RTTNews - The South Korean stock market has finished higher now in seven straight sessions, gathering more than 120 points or 8.5 percent en route to a fresh 10-month closing high. The KOSPI is closing on resistance at 1,500 points, but now analysts are predicting a mild withdrawal at the opening of trade on Thursday.
The global forecast for the Asian markets is a study in contrasts as expected strength in the technology sectors is likely to be offset by falling oil stocks reacting to a decline in the price of oil. The day's corporate earnings results are also unlikely to spark momentum. The European and U.S. markets finished in mixed fashion but did not stray too far from the unchanged line in either direction - and the Asian markets are expected to show little movement with perhaps a slight downside bias.
The KOSPI finished slightly higher on Wednesday, although the movement was limited as the current rally may be starting to run out of steam. Steel makers and other industrials led the gainers, offsetting profit taking among the technology and financial stocks.
For the day, the index was up 5.05 points or 0.34 percent to close at 1,494.04 points after trading between 1,485.04 and 1,496.49. Volume was 498.9 million shares worth 6 trillion won, with winners outnumbering losers 450 to 336.
Among the gainers, KT&G rose 1.36 percent, while GS Engineering & Construction Corp rallied 3.36 percent, POSCO added 2.6 percent, Dongkuk Steel Mill was up 2 percent, Hyundai Heavy Industries rose 3.7 percent and Korea Exchange Bank gained 1 percent. Bucking the trend, LG Electronics fell 1.13 percent.
Wall Street offers an inconsistent lead as stocks finished on a mixed note after choppy trade throughout Wednesday's session, reacting to the latest earnings results with low volume. The major averages closed on opposite sides of the unchanged mark, largely unable to extend their recent run-up.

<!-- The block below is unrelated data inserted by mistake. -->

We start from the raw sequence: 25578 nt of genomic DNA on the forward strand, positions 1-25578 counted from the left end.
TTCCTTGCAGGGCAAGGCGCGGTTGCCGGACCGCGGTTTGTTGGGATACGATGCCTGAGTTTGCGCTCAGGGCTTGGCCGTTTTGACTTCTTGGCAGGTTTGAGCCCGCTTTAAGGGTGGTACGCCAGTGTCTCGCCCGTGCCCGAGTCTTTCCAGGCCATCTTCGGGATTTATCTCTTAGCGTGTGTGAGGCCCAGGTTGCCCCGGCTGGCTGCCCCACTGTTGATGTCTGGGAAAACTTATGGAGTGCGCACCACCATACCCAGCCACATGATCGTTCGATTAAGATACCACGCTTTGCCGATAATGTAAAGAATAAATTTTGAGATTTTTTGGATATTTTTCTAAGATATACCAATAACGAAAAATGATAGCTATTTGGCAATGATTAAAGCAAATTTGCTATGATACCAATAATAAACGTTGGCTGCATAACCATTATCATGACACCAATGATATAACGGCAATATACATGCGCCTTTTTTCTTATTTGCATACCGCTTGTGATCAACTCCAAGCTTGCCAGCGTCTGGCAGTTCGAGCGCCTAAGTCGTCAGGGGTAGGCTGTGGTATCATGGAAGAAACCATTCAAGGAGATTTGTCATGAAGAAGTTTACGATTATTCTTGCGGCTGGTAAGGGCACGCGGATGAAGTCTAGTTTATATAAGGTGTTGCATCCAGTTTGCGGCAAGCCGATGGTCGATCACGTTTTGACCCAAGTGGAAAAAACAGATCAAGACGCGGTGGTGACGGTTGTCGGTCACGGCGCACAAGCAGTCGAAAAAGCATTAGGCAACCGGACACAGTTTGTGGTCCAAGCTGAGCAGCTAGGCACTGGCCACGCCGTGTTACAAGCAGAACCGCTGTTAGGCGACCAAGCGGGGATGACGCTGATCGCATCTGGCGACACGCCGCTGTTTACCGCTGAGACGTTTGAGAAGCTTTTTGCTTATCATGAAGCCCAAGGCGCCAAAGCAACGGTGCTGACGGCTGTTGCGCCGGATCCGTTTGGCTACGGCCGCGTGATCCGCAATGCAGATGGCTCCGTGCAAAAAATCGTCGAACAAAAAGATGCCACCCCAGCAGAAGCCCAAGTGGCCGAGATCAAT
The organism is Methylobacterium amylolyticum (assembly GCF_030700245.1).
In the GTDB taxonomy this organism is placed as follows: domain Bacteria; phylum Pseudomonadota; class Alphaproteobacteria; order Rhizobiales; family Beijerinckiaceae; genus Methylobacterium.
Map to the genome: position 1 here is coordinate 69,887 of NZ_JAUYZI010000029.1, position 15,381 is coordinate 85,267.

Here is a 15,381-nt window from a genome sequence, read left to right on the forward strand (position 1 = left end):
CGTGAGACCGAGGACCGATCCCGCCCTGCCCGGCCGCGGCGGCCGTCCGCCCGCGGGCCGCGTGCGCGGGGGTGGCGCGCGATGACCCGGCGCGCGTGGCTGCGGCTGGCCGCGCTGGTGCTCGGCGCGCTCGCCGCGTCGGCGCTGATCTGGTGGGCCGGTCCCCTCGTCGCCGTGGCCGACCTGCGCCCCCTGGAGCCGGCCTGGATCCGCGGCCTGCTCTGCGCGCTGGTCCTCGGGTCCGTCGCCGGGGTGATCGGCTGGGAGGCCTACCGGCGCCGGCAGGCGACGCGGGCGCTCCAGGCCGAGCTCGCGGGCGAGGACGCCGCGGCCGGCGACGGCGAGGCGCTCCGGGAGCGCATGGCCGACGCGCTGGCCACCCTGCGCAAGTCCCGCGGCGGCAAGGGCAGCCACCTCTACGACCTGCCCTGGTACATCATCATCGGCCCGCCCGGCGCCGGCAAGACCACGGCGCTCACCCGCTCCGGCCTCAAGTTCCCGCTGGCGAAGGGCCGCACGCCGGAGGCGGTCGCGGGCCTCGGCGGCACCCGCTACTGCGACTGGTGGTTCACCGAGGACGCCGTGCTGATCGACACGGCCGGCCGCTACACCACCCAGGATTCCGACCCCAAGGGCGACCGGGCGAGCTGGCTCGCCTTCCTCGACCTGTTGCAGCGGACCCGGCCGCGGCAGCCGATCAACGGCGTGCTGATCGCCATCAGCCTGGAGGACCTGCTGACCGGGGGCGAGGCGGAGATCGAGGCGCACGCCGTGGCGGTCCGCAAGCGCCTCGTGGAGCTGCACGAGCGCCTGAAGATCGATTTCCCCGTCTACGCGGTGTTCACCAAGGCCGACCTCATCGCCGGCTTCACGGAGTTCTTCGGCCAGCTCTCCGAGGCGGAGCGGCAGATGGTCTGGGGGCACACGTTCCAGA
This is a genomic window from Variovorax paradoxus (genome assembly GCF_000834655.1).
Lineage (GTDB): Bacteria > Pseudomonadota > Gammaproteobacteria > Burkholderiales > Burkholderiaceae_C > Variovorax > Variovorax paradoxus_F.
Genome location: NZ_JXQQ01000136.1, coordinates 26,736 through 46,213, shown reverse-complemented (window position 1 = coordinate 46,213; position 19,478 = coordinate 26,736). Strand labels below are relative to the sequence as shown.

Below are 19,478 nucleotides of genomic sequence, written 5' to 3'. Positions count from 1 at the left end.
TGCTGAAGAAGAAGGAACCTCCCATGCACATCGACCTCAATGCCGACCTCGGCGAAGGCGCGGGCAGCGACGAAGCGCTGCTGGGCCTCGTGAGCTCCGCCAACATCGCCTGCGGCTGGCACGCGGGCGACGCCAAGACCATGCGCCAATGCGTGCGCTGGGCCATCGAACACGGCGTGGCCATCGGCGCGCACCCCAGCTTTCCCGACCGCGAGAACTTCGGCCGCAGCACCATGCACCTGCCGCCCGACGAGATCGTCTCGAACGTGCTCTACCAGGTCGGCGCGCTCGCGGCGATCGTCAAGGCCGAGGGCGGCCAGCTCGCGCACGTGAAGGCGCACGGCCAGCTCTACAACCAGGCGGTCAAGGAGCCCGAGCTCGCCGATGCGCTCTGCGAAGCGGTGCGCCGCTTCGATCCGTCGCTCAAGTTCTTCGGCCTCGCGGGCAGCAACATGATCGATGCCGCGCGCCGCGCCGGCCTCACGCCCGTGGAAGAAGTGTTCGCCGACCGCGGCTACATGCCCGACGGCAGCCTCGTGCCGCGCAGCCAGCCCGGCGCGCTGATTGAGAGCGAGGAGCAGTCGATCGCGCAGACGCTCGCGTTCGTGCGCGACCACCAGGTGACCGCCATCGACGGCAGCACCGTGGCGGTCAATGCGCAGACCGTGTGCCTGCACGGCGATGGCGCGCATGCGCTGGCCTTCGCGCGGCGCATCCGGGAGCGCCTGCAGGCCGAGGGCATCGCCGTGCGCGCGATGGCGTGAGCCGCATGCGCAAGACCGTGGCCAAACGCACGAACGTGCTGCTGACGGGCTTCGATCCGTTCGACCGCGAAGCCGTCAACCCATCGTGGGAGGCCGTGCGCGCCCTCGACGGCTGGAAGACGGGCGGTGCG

Earlier this morning, traders delved into quarterly results from a number of big-name companies including Apple (AAPL), Yahoo! (YHOO), Pfizer (PFE) Boeing (BA), Morgan Stanley (MS), Wells Fargo (WFC), and PepsiCo (PEP). The reports saw mixed reaction, however, as most firms met or beat estimates by cost cutting rather than through revenue growth.
In other news, Federal Reserve Chairman Ben Bernanke redelivered his address regarding monetary policy before the Senate Banking Committee while also fielding questions regarding the current and near-term economic outlook. In his prepared remarks, Bernanke reiterated that the U.S. economy is showing signs of stabilization, although he noted that the economy is still in a fragile state, with unemployment high and consumer spending shaky.
Questioning the Fed chief, Sen. Chris Dodd, D-Conn., the chairman of the Senate Banking Committee, noted that while some signs of economic recovery have been seen on Wall Street, the benefits have yet to make it to Main Street.
Bernanke conceded that unemployment is the most pressing issue facing the Fed, but he noted that there are steps that Congress could take to ease the situation, similar to the already-passed extension of unemployment benefits. He said one serious concern was that the long-term unemployed might see their job skills atrophy, leaving them unqualified for work once the economy recovers. Extending job training programs might be one response Congress should consider, the Fed chief said.
The major averages moved sideways in late session dealing to cap off a lackluster trading day. While the NASDAQ eked out a gain of 10.18 points or 0.5 percent, finishing at 1,926.38, the Dow fell by 34.68 points or 0.4 percent to 8,881.26. Further, the S&P 500 slipped by 0.51 points or 0.1 percent to close at 954.07.
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